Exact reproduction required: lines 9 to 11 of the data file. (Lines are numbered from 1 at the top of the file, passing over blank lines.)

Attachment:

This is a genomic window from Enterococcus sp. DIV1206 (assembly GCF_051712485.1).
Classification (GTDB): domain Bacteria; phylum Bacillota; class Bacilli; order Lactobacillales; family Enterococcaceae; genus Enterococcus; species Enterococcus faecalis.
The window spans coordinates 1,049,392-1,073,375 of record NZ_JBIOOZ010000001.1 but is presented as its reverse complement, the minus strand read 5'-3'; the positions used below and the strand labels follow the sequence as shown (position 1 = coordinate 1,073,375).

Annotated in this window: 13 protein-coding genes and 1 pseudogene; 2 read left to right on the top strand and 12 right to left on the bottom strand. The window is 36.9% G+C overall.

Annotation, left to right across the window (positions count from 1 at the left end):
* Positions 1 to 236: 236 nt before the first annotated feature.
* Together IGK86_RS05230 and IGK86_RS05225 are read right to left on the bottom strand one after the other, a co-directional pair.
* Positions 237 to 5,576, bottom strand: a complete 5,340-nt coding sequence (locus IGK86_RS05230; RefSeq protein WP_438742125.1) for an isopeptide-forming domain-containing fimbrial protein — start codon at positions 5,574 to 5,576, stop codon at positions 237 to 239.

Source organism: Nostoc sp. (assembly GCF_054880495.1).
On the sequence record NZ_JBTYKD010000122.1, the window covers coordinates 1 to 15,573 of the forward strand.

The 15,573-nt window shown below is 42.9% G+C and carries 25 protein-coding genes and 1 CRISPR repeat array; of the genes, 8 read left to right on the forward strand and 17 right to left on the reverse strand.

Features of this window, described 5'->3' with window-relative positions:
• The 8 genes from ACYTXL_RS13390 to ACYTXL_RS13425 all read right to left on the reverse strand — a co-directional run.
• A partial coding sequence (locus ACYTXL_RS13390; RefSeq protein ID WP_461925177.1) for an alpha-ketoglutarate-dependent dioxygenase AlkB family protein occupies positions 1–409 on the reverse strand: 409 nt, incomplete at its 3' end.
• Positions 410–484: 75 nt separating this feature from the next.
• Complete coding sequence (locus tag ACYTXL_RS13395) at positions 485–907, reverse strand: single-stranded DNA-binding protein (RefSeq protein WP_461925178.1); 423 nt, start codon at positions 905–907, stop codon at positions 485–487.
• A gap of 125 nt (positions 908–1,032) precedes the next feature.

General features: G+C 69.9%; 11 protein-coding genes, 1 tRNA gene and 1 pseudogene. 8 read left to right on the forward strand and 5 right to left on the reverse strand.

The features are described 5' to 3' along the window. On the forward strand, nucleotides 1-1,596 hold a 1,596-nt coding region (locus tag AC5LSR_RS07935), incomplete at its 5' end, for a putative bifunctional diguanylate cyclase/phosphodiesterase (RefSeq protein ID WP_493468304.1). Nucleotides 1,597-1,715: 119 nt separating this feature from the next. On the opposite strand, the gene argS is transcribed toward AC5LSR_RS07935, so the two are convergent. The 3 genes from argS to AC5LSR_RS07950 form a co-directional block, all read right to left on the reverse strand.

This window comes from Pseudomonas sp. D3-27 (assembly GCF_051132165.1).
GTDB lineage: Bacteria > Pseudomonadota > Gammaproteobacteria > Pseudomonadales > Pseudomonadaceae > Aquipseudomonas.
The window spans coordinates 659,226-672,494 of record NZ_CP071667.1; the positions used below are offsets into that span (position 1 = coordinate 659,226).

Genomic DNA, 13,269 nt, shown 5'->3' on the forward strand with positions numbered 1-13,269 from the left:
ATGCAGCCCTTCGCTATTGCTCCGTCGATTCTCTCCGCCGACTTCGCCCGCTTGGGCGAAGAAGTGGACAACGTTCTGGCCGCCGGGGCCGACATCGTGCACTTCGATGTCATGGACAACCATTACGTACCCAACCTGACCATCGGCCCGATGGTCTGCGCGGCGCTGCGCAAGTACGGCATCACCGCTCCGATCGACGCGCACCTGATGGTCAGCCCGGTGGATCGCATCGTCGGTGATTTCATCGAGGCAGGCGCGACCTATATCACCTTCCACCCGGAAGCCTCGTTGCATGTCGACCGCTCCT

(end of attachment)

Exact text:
Source organism: Nostoc sp. (assembly GCF_054880495.1).
On the sequence record NZ_JBTYKD010000122.1, the window covers coordinates 1 to 15,573 of the forward strand.

The 15,573-nt window shown below is 42.9% G+C and carries 25 protein-coding genes and 1 CRISPR repeat array; of the genes, 8 read left to right on the forward strand and 17 right to left on the reverse strand.